Met Office forecasters expect the run of cold nights to continue, with a colder plunge anticipated across the UK next week which could have consequences for some outdoor fruit production.
On Saturday night and into Sunday morning central and northern Britain is likely to experience frost, while on Sunday night frost is expected to be reasonably widespread across the South of the UK. Into next week, much colder conditions are expected to bring wintry weather to northern hills and further bouts of frost in locations with clear skies.
Although April frosts are not unusual, the dip in temperatures follows the fifth warmest March since 1910 and plant growth is currently ahead of schedule.
NFU chief horticulture adviser Hayley Campbell-Gibbons said: “Soft fruit production is protected by polytunnels, which can handle frosts of up to minus two degrees, but a severe frost would still be dangerous, and the cooler than average temperatures will certainly slow down production.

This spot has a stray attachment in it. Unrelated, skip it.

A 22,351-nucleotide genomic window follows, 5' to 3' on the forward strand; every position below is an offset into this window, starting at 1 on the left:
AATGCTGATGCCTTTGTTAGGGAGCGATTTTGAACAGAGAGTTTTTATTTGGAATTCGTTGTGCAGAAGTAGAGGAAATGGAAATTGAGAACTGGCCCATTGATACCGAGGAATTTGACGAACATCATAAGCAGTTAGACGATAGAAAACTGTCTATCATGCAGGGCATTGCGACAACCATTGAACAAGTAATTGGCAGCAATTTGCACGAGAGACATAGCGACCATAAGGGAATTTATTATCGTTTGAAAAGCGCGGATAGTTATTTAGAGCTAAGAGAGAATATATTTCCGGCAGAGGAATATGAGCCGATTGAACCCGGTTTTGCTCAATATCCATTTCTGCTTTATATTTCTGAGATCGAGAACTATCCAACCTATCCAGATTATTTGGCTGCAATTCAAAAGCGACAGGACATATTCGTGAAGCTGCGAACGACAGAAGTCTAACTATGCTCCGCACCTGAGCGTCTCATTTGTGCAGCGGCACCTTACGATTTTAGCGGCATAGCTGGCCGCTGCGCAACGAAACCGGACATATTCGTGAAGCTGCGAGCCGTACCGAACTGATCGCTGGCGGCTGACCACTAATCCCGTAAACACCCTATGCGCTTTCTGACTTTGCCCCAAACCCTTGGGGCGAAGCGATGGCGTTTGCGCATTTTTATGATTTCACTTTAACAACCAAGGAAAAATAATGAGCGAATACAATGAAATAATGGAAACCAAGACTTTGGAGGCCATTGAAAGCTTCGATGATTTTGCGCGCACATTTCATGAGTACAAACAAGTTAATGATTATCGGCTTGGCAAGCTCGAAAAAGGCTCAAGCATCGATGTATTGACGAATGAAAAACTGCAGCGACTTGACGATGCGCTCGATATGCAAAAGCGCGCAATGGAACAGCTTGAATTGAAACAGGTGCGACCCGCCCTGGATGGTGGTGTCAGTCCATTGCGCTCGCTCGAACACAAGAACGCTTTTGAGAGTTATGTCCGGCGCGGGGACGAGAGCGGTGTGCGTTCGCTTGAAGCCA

“The biggest concern is outdoor fruit production – such as apple and pear orchards, and blackcurrants. Production is ahead of schedule in many parts of the country, which means trees are in full flower and very vulnerable to night frosts. A severe frost could significantly impact British fruit production.”
The Met Office’s Tim Legg said: “Detailed frost recording in the UK began in 1961. With only 11 days of frost, March 2017 was the most frost-free since March 1998. In fact, England had fewer air frosts than in any other March since records of air frost began in 1961, with several stations in the south having had no air frosts at all during March.”